Wrinkles, eye bags and sun burn could be a thing of the past thanks to researchers at Harvard University and Massachusetts Institute of Technology (MIT) who have developed a “second skin” possibly reversing not only signs of aging but treating other common skin conditions.

Scientists have developed a “second skin” that can mimic the properties of youthful skin, according to a report in the journal Nature Materials. Better yet, the chemicals used to make this elastic, wearable crosslinked polymer layer (XPL) are considered safe by the U.S. Food and Drug Administration (FDA).

The XPL is applied on the skin in two steps. At the first step, a polymer of Siloxanes, a clear liquid, is applied over the skin. The second step, which is the most distinguishing part of this new product, is to apply a product that crosslinks the polymers together. Depending on where “second skin” is to be used and for what reason, the formulation of the product can be optimized. If it’s being used on eye bags, it will form more compressing 3-D structure than if it’s being used as a moisturizer to reduce water loss through skin. When you need to remove the product, a solution that dissolves the polymer is used, since the product has adhesive properties which attach it to skin.

The XPL may play a pivotal role in pharmaceutical, skin care and beauty products. The unique aspect of this product is that it forms 3-D crosslinking structure that can’t be washed away by sweat or water, and doesn’t transfer to clothing or sheets.

Generally, skin aging is due to loss of elastin, the major elastic fiber in the skin. Aging, an inevitable process, leads to loss of elastin and other elastic fibers. Most anti-aging therapies on the market are aimed at reducing the speed of elastic fiber loss in the skin then. However, XPL works in a totally different way. It spreads over the skin and applies a compressive force, like stretching the skin with your hands. In studies, it was shown to reduce the appearance of eye bags in about three minutes and for up to 35 minutes after removal.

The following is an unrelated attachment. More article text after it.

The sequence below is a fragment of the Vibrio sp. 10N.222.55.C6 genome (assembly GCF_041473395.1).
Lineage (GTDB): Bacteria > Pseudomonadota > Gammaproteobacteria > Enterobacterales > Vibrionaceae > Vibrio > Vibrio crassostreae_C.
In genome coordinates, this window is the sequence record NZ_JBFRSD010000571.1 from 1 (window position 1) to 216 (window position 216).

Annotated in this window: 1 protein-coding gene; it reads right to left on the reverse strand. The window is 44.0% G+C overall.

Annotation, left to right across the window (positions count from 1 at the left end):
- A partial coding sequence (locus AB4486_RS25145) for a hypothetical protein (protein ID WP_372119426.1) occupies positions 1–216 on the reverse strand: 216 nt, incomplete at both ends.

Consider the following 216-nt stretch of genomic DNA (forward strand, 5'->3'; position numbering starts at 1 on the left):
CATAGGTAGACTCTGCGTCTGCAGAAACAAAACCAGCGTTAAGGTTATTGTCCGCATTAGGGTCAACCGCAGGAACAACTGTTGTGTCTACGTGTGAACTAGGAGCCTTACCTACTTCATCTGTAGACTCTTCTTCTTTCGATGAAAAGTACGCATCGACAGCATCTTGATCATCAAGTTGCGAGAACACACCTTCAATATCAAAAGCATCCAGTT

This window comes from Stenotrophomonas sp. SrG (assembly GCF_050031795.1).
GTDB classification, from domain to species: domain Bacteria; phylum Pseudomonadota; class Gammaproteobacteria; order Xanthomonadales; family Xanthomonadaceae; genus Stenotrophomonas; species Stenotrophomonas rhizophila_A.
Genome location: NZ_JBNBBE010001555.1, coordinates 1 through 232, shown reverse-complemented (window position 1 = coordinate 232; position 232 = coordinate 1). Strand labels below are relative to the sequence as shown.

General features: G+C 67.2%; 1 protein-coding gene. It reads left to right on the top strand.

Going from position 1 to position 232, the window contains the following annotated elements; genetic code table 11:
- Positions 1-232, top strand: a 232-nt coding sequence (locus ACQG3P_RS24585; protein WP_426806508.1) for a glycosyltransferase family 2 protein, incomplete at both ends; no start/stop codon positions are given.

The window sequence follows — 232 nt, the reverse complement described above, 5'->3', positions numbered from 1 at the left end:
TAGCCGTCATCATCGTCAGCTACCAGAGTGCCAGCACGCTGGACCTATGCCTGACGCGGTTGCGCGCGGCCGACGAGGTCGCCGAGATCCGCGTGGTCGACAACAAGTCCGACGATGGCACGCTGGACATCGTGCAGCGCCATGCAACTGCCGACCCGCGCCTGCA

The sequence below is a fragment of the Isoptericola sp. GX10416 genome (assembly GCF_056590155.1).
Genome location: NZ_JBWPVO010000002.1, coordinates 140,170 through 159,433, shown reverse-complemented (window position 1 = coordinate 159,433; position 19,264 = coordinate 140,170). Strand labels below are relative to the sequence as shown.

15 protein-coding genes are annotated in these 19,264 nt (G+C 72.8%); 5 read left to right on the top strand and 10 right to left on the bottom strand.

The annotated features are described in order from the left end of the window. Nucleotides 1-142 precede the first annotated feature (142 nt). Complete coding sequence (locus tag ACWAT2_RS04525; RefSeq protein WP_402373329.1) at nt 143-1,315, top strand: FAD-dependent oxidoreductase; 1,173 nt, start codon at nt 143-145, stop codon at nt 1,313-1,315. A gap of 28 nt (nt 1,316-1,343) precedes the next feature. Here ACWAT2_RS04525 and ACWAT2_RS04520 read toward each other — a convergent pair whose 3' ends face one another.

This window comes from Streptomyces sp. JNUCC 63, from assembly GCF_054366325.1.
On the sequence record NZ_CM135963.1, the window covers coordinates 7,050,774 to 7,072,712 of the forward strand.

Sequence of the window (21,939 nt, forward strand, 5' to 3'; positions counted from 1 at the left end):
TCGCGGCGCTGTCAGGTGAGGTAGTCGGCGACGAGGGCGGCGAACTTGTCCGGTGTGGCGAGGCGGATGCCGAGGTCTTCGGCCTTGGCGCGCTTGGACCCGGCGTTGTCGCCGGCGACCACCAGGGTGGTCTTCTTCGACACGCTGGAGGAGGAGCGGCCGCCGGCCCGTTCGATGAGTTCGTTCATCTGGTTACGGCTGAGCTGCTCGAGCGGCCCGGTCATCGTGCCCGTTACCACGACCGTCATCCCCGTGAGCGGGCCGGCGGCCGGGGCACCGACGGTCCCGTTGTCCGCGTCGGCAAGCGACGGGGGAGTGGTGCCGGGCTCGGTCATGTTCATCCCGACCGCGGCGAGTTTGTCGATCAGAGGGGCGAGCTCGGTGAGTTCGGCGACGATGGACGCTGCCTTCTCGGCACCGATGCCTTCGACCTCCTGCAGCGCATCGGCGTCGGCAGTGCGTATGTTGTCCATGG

But XPL can be used for more than just cosmetic purposes. It has been shown to work better than current moisturizers available on the market, which are often used to treat conditions like psoriasis, ichthyosis and eczema. Many of these moisturizers must be used multiple times a day and can transfer onto surfaces like sheets and clothing. Research indicates that XPL would be able to provide moisture to the skin without the mess of transfer.

Another use of “second skin is to keep in place skin medications, like corticosteroids. These medications are used to treat many skin conditions, but again, because of transfer, the body only ends up absorbing about 10 percent of it. The thought is that XPL can be used to seal in skin medications so the body will absorb more.
Skin cancer is another area where XPL could potentially help.

While sunblock is the leading form of prevention against the sun’s damaging rays, it only lasts a short amount of time and can become even less effective if a person is sweating or swimming. According to the report, XPL has the potential to last 24 hours, sealing in sunblock, which could potentially help reduce the rate of skin cancer.

Two of the most common complications in burn patients are dehydration and infection. Dehydration occurs in burn patients because of excessive water loss through the burned skin, but by applying a “second skin” researchers hope to create biologic barrier over the burned skin to reduce water loss.

Epidermolysis bullosa (EB) is a devastating and painful condition in which there is a defect in keratin filament structures of the skin. This defects leads to skin blistering, basically separation of skin layers, in minor traumas like touch, rubbing or heat. There is currently no cure for the disease, but XPL could have the potential to act as a protective layer over the skin, preventing blister formation, which could be life-saving in children with the condition.
 

Dr. Samadi is a board-certified urologic oncologist trained in open and traditional and laparoscopic surgery and is an expert in robotic prostate surgery. He is chairman of urology, chief of robotic surgery at Lenox Hill Hospital and professor of urology at Hofstra North Shore-LIJ School of Medicine. He is a medical correspondent for the Fox News Channel's Medical A-Team and the chief medical correspondent for am970 in New York City. Learn more at roboticoncology.com. Visit Dr. Samadi's blog at SamadiMD.com. Follow Dr. Samadi on Twitter and Facebook.